St Paul's protest: Occupy London camp evicted

A bailiff is pulled from a makeshift barricade at the Occupy protest camp Some protesters erected a makeshift barricade, but most moved on peacefully

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Police and bailiffs have evicted anti-capitalist protesters and removed tents from the Occupy London camp at St Paul's Cathedral.

The operation, which began just after midnight, was mostly peaceful but there were 20 arrests.

A St Paul's spokesman said: "We regret the camp had to be removed by bailiffs."

The City of London Corporation said it "regretted" that it had become necessary to evict the protesters.

Occupy London, which campaigns against corporate greed, set up the camp on 15 October.

The campaigners were refused permission to appeal against a High Court decision to allow their eviction to proceed.

Police have moved in to remove protesters from their camp outside St Paul's Cathedral

The Rev Giles Fraser, who resigned as canon chancellor of St Paul's in support of the protesters, said: "This is a sad day for the Church.

"Riot police clearing the steps of St Paul's Cathedral was a terrible sight."

The St Paul's spokesman said: "In the past few months, we have all been made to re-examine important issues about social and economic justice and the role the cathedral can play.

"We are fully committed to continuing to promote these issues through our worship, teaching and Institute."

Protesters in the square outside the cathedral stressed their action was far from over, but most did not resist police and bailiffs as they removed tents and other equipment from the site.

A handful defied police by erecting a temporary structure from wooden pallets in the square outside St Paul's but the platform was eventually dismantled.

The High Court decided last week that the City of London Corporation's move to evict the camp was "lawful and justified".

The corporation was granted orders of possession and injunctions by the court.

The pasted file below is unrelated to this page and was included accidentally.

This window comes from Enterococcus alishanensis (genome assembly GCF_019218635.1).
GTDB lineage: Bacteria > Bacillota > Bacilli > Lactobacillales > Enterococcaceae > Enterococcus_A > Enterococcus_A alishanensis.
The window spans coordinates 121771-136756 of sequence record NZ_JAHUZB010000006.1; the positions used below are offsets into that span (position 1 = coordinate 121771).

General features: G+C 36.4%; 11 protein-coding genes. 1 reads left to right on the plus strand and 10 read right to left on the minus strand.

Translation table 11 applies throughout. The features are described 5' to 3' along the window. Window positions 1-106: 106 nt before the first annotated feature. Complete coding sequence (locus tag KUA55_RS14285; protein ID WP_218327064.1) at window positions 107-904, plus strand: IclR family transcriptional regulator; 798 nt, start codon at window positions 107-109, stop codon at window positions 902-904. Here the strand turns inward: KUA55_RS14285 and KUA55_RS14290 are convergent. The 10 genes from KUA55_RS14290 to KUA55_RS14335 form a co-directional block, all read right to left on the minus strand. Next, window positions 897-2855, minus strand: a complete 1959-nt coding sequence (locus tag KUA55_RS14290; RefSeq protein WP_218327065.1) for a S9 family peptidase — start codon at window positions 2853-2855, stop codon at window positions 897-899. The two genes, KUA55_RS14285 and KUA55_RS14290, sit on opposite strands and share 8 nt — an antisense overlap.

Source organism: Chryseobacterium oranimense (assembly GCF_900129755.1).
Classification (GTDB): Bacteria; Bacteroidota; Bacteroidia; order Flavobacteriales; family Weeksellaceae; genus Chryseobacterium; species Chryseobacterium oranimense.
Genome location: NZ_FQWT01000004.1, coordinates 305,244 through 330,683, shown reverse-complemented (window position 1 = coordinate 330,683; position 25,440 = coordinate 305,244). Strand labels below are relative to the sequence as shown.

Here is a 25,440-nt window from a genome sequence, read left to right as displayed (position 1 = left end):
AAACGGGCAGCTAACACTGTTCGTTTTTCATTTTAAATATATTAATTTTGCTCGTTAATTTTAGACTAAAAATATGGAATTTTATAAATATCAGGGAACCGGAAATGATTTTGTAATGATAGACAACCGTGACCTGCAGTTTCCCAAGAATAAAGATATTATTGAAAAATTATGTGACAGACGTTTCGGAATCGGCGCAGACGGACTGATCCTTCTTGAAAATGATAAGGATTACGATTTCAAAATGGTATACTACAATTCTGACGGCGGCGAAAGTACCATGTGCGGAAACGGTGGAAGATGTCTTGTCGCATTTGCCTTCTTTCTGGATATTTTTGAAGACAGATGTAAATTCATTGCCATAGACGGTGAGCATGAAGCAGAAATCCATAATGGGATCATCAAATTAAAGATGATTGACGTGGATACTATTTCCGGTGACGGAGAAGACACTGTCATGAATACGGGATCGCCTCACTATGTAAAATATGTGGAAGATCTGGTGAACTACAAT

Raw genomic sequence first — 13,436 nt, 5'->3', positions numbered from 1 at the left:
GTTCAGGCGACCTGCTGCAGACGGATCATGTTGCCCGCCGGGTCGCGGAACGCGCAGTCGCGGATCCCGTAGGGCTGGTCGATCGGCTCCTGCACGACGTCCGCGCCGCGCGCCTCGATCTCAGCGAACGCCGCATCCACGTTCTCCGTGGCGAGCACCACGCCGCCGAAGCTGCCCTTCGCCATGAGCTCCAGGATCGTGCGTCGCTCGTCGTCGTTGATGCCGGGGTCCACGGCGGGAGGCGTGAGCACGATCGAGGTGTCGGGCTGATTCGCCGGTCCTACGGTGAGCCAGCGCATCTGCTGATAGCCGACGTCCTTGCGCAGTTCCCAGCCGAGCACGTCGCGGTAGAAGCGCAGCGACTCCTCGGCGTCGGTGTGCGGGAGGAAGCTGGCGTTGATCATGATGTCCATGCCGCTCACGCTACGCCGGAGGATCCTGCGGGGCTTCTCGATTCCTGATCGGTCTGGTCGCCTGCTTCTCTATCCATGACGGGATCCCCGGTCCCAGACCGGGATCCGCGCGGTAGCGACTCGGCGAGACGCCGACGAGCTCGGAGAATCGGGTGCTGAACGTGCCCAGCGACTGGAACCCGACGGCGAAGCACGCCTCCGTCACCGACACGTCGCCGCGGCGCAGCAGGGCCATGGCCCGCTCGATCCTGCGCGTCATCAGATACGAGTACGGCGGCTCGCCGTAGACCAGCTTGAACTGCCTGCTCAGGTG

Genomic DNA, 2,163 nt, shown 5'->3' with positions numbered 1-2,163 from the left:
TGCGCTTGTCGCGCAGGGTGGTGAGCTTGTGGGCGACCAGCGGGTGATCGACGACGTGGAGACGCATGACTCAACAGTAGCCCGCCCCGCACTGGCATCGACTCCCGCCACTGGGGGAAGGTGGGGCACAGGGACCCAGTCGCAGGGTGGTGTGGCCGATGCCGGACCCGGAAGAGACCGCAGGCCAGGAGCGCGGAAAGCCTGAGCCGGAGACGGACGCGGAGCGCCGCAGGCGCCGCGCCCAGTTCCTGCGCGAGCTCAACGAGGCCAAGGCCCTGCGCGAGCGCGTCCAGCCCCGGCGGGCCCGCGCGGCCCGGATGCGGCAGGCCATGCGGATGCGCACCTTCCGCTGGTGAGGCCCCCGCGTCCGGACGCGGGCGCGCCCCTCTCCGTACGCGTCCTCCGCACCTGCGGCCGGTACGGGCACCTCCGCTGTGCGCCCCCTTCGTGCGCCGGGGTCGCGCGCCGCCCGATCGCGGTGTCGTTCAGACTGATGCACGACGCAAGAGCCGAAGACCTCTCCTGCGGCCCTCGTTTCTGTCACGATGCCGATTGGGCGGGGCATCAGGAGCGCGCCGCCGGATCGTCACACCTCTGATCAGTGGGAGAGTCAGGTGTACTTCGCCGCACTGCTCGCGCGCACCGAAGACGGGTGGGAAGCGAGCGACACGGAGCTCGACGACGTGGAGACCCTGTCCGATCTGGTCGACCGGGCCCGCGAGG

The Court of Appeal's decision not to allow an appeal meant the corporation was free to clear the site.


Before midnight rumours were spreading around the Occupy camp suggesting that the site that has been their home for months was about to be cleared.

But there was little the activists could do when dozens of police and bailiffs arrived at St Paul's with a court order to remove the tents which have become part of the landscape here.

As some of the protesters shouted defiance from the cathedral steps the bailiffs went about their business. The tents which made up the Occupy site were unceremoniously dragged into the back of waiting rubbish lorries.

By this time some of the Occupy campaigners had used pallets and wooden shelving to create a barricade which they climbed on - determined to resist attempts to remove them.

There were shouts and scuffles - but little in the way of violence.

Eventually - after a couple of hours the site was finally cleared.

George Barda, one of the five protesters who appealed against the High Court's decision, told the BBC he had "mixed emotions".

But the 36-year-old said: "It's not the beginning of the end, it's the end of the beginning."

He said the eviction did not spell the end of the protest.

"The corporation made it very clear that they have nothing supposedly against protest, assembly, free speech in this area, just the tents and the bedding that have now been removed," he added.

Following the eviction, Occupy London protesters moved to Salvation Army offices by Millennium Bridge, but City of London Police officers moved them on.

Some of the protesters moved to a disused building in Featherstone Street, Islington, which Occupy protesters had called the School of Ideas.

However, the protesters were evicted and the building was being bulldozed on Tuesday.

Dozens more protesters moved to Finsbury Square, Islington, where a separate Occupy camp has been set up for a number of months.

Fences were put up around St Paul's as a City of London cleaning team began a deep clean of the area.